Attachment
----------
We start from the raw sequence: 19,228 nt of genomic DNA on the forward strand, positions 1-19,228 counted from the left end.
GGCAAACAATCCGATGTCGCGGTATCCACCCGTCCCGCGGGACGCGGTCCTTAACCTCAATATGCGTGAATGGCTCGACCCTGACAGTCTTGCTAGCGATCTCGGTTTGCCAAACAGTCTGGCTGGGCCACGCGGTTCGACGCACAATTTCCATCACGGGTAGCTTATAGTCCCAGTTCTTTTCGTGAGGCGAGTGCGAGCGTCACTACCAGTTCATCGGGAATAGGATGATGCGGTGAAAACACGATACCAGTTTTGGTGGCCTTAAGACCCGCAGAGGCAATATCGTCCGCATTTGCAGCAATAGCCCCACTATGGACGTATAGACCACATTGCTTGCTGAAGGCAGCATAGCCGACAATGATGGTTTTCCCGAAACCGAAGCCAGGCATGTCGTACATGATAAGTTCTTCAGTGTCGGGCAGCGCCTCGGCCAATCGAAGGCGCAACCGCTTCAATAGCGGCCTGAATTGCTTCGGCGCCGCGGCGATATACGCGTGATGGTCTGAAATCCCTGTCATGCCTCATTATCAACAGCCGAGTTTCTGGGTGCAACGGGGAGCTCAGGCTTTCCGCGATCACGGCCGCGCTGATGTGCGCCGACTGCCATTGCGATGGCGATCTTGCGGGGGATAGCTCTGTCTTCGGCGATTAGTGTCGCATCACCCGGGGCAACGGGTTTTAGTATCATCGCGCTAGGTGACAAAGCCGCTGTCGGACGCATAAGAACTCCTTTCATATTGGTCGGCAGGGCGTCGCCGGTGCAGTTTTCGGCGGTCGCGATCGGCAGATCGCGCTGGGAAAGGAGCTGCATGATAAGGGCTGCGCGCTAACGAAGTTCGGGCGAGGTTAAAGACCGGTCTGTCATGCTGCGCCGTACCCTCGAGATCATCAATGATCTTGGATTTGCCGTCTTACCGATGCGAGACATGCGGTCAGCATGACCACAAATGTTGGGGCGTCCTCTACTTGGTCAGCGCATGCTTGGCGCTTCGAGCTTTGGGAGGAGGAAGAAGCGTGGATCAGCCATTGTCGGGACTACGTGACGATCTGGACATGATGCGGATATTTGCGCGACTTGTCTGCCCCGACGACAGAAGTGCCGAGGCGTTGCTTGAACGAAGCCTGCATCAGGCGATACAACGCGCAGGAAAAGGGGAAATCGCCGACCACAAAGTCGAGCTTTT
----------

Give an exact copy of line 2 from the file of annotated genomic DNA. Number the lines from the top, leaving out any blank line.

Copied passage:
GGCAAACAATCCGATGTCGCGGTATCCACCCGTCCCGCGGGACGCGGTCCTTAACCTCAATATGCGTGAATGGCTCGACCCTGACAGTCTTGCTAGCGATCTCGGTTTGCCAAACAGTCTGGCTGGGCCACGCGGTTCGACGCACAATTTCCATCACGGGTAGCTTATAGTCCCAGTTCTTTTCGTGAGGCGAGTGCGAGCGTCACTACCAGTTCATCGGGAATAGGATGATGCGGTGAAAACACGATACCAGTTTTGGTGGCCTTAAGACCCGCAGAGGCAATATCGTCCGCATTTGCAGCAATAGCCCCACTATGGACGTATAGACCACATTGCTTGCTGAAGGCAGCATAGCCGACAATGATGGTTTTCCCGAAACCGAAGCCAGGCATGTCGTACATGATAAGTTCTTCAGTGTCGGGCAGCGCCTCGGCCAATCGAAGGCGCAACCGCTTCAATAGCGGCCTGAATTGCTTCGGCGCCGCGGCGATATACGCGTGATGGTCTGAAATCCCTGTCATGCCTCATTATCAACAGCCGAGTTTCTGGGTGCAACGGGGAGCTCAGGCTTTCCGCGATCACGGCCGCGCTGATGTGCGCCGACTGCCATTGCGATGGCGATCTTGCGGGGGATAGCTCTGTCTTCGGCGATTAGTGTCGCATCACCCGGGGCAACGGGTTTTAGTATCATCGCGCTAGGTGACAAAGCCGCTGTCGGACGCATAAGAACTCCTTTCATATTGGTCGGCAGGGCGTCGCCGGTGCAGTTTTCGGCGGTCGCGATCGGCAGATCGCGCTGGGAAAGGAGCTGCATGATAAGGGCTGCGCGCTAACGAAGTTCGGGCGAGGTTAAAGACCGGTCTGTCATGCTGCGCCGTACCCTCGAGATCATCAATGATCTTGGATTTGCCGTCTTACCGATGCGAGACATGCGGTCAGCATGACCACAAATGTTGGGGCGTCCTCTACTTGGTCAGCGCATGCTTGGCGCTTCGAGCTTTGGGAGGAGGAAGAAGCGTGGATCAGCCATTGTCGGGACTACGTGACGATCTGGACATGATGCGGATATTTGCGCGACTTGTCTGCCCCGACGACAGAAGTGCCGAGGCGTTGCTTGAACGAAGCCTGCATCAGGCGATACAACGCGCAGGAAAAGGGGAAATCGCCGACCACAAAGTCGAGCTTTT